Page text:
Armenia: Solar power from WFP fires up trade for women bakers
How World Food Programme support helped one woman establish a bakery that supports a community
, Gohar Sargsyan
Although it is difficult for women in rural areas in Armenia to start and run their own businesses, a 62-year-old woman in a small village sets an example for many women looking for new horizons, thanks to World Food Programme support in renovating her bakery.
Greta Barseghyan, an owner of a bakery in Tavush region of Armenia, established her business around 15 years ago in a small village named Koghb.
For Greta, baking has always been a passion. Even though she holds a university degree in economics, she enjoys baking more and cannot imagine herself anywhere else. When she worked as an economist, she used to bake and decorate cakes in her free time and sell them to the neighbours. She discovered her path and turned her side hobby into a small business with time.
“When I first started, I opened a very small bakery where we used to bake bread. With time, my business transformed into something else, now we do cakes and pastry as well,” says Greta, adding that the bakery has around 20 employees, the majority of whom are women.
As an owner of a small business, Greta faced a lot of difficulties and challenges throughout the years. She remembers that when she first found the bakery, they had major issues in terms of the water supply and the overall conditions of the building.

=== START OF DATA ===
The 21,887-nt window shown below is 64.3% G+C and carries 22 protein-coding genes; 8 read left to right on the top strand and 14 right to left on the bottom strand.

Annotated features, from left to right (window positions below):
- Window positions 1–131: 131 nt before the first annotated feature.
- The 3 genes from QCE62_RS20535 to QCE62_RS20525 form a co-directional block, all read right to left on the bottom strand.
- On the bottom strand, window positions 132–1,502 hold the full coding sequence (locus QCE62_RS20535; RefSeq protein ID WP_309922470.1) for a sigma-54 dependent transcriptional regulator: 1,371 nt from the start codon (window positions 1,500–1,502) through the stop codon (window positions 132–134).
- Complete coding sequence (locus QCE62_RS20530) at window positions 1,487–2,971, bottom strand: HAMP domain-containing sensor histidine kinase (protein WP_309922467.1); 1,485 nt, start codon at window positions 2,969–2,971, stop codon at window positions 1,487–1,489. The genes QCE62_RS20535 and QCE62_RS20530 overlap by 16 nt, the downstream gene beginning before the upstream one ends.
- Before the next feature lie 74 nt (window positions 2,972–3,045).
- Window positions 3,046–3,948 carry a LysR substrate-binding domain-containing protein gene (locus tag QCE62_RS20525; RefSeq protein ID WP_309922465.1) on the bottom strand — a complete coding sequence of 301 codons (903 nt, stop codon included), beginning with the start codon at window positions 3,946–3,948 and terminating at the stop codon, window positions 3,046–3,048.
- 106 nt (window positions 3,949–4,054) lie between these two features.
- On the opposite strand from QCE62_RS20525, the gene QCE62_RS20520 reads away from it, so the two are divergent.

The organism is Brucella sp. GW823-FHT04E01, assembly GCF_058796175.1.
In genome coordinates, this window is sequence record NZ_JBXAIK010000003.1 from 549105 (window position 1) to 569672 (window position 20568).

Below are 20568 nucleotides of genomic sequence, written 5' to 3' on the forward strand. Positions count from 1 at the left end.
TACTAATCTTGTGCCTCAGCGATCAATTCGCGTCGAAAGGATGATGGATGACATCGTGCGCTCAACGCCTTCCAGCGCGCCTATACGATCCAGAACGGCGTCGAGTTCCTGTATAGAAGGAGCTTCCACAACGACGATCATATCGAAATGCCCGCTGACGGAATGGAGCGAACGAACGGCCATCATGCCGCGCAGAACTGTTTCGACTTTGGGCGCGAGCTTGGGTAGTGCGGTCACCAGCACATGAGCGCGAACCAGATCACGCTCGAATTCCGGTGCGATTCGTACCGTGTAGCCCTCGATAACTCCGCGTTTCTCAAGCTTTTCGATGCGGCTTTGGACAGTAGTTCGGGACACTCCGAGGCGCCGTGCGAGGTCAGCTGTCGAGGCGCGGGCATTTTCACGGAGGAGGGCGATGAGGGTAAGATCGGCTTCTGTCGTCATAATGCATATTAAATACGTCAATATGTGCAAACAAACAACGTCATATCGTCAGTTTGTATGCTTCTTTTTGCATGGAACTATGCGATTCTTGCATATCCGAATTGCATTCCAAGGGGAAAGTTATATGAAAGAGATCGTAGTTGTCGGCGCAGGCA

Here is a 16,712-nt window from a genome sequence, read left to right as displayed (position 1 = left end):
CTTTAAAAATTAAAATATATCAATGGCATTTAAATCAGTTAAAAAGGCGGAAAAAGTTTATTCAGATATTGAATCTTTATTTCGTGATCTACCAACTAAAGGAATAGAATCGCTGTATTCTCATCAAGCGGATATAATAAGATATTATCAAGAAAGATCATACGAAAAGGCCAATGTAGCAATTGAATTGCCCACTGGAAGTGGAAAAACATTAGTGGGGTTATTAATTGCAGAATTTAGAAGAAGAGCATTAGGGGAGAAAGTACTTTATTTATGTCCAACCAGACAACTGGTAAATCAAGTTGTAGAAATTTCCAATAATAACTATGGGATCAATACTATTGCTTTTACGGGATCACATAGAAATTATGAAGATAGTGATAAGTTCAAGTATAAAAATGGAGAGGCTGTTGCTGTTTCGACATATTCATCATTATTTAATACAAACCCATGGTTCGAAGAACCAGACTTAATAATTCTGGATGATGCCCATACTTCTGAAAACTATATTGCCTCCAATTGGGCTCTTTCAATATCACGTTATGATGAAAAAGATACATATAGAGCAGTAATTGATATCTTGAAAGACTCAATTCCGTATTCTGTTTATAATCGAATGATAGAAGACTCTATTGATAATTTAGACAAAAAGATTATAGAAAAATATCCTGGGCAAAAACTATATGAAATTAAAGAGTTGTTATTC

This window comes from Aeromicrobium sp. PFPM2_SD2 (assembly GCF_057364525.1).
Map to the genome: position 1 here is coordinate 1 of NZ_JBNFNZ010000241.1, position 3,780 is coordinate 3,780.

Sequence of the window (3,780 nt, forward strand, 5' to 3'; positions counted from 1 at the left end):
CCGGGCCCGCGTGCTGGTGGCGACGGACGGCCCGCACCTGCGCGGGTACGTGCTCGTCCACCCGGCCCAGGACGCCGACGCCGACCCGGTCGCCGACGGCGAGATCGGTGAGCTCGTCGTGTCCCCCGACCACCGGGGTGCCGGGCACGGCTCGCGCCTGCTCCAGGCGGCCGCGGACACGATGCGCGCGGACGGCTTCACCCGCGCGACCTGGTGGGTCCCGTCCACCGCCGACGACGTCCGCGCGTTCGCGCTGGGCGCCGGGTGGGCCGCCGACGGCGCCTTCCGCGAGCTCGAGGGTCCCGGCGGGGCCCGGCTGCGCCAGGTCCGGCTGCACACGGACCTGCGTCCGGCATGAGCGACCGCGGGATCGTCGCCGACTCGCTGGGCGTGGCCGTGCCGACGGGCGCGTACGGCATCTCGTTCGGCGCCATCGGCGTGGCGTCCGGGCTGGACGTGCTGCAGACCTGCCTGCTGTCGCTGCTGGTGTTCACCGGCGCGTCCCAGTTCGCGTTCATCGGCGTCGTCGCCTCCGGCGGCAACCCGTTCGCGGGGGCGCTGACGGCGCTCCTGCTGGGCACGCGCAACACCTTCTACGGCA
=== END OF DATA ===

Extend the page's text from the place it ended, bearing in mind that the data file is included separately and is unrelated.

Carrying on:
“We had to bring water in buckets from the nearest military unit as we had a huge water shortage. The building had terrible conditions as well. These were tough times, but together with my team, we overcame all the challenges.”
Since people in rural areas are more socially vulnerable and have low income, one of the main challenges for entrepreneurs to run a successful business is to make sufficient sales to keep the business growing and ensure its profitability.
“In our village, people do not have enough purchasing power and due to low sales, we couldn’t make savings and renovate our kitchen or purchase new equipment,” says Greta.
Thanks to WFP’s support, now they have a newly renovated area where the bakers are more excited to work. Besides, renovating the bakery and providing solar panels that allow the bakery to make significant savings. WFP supported Greta’s bakery to produce wholegrain bread and bakery products and helped to link them to market while providing necessary knowledge and skills through training sessions.
“Before the renovation, the conditions in our bakery were extremely poor. Our floors were just covered with linoleum, the walls were falling apart, and the equipment was very old and barely operating,” says Greta.
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